Pro­grams for child­ren are expli­cit­ly excluded from the excep­ti­ons. Pro­duct pla­ce­ments are always pro­hi­bi­ted here as well. The same appli­es to advice and con­su­mer pro­grams. This can be explai­ned by the fact that man­da­to­ry labe­l­ing of child­ren does not neces­s­a­ri­ly help to crea­te the neces­sa­ry distance. They over­look the mar­kings more easi­ly or can­not clas­si­fy them. The term child is not defi­ned in the Inter­sta­te Broad­cas­ting Trea­ty and dif­fe­rent regu­la­ti­ons can be found in other laws. In prin­ci­ple, an age of less than 15 years seems appro­pria­te here. Often, a video or chan­nel can­not be pre­cis­e­ly assi­gned to a spe­ci­fic age group. Howe­ver, in the case of the popu­lar chan­nels deal­ing with make-up and life­style, it can pro­ba­b­ly be assu­med that many view­ers fall into the children’s age group. This means that pro­duct pla­ce­ments in such vide­os would never be per­mis­si­ble. The same appli­es to vide­os in which pro­ducts are pre­sen­ted and tes­ted. They can pro­ba­b­ly be clas­si­fied as advice and con­su­mer pro­grams.

The cor­rect labe­l­ing of pro­duct pla­ce­ment

If pro­duct pla­ce­ment is to be per­mit­ted on the Inter­net, howe­ver, the ques­ti­on remains as to what the neces­sa­ry labe­l­ing should look like. The adver­ti­sing gui­de­lines of the sta­te media aut­ho­ri­ties for tele­vi­si­on pro­vi­de a hint. The­re it is sta­ted that a pro­duct pla­ce­ment is then appro­pria­te­ly mark­ed,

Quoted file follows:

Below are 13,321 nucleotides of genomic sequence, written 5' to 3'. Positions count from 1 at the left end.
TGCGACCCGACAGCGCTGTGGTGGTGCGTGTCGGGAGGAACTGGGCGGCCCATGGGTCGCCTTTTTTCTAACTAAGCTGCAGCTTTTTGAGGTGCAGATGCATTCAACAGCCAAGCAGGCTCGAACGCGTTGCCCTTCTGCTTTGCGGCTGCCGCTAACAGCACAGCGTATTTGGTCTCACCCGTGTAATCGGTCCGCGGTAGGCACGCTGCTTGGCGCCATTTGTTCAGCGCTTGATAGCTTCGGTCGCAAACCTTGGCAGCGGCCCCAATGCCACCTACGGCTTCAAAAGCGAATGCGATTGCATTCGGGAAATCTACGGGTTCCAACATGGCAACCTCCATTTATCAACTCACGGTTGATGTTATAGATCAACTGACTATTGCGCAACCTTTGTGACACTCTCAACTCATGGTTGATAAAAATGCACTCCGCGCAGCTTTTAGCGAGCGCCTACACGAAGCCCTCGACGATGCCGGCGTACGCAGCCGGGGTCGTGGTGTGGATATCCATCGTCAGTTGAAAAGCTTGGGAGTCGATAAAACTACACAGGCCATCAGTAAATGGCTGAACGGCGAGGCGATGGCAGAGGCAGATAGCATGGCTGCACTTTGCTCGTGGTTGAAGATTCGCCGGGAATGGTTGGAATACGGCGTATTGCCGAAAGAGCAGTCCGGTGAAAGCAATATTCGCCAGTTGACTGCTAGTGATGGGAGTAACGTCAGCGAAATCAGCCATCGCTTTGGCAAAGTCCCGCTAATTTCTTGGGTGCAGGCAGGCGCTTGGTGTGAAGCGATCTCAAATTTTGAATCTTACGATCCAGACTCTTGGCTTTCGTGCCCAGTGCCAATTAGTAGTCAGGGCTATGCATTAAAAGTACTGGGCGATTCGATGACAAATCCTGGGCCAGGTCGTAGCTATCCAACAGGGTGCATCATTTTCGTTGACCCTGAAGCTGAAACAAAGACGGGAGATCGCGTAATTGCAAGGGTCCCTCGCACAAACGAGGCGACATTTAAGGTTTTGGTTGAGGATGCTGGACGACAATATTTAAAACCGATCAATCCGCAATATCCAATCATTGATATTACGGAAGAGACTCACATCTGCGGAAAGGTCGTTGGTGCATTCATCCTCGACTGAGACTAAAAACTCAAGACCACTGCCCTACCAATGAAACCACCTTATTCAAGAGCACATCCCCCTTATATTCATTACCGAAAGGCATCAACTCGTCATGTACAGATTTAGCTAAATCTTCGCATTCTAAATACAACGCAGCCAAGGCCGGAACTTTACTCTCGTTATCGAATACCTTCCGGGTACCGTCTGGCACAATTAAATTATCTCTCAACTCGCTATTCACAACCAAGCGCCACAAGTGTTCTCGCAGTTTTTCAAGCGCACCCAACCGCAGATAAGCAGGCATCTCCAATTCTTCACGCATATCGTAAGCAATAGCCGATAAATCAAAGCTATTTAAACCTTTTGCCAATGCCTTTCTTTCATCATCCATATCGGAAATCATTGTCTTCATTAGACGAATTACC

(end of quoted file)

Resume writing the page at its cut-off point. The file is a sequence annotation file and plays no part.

if it con­ta­ins the abbre­via­ti­on “P” as a cross-broad­cast logo for pro­duct pla­ce­ments for at least 3 seconds at the begin­ning and end of a pro­gram and when it con­ti­nues after a com­mer­cial break.”

This logo should be accom­pa­nied by a sup­ple­men­ta­ry note such as.

Sup­port­ed by pro­duct pla­ce­ments

to add. If the­se requi­re­ments are met, it is a suf­fi­ci­ent labe­l­ing of the pro­duct pla­ce­ment.


The prin­ci­ple of sepa­ra­ti­on of edi­to­ri­al con­tent and adver­ti­sing also appli­es to Inter­net vide­os. Sur­rep­ti­tious adver­ti­sing is always inad­mis­si­ble. Pro­duct pla­ce­ment on the Inter­net may be per­mis­si­ble. Assum­ing the appli­ca­bi­li­ty of the Inter­sta­te Broad­cas­ting Trea­ty, pro­duct pla­ce­ments in children’s pro­grams as well as advice and con­su­mer pro­grams are never per­mis­si­ble. Per­mit­ted pro­duct pla­ce­ments must be pro­per­ly labe­led (“P”).

Of cour­se, the pro­du­cer of a video remains allo­wed to test, rate or give away pro­ducts. If he does this on his own initia­ti­ve and wit­hout con­side­ra­ti­on, it is always per­mis­si­ble edi­to­ri­al con­tent. Howe­ver, he may not be pro­vi­ded with the pro­ducts abo­ve the limit (at least € 1,000) free of char­ge or even recei­ve money for them.

The con­tents of this artic­le were published as a guest artic­le in the print edi­ti­on of HORIZONT.

If you have any ques­ti­ons or need advice regar­ding adver­ti­sing and pro­duct pla­ce­ment in Inter­net vide­os, plea­se call us at 0221–4201074, send us an e‑mail at info@rehkatsch.de or make an appoint­ment with our office.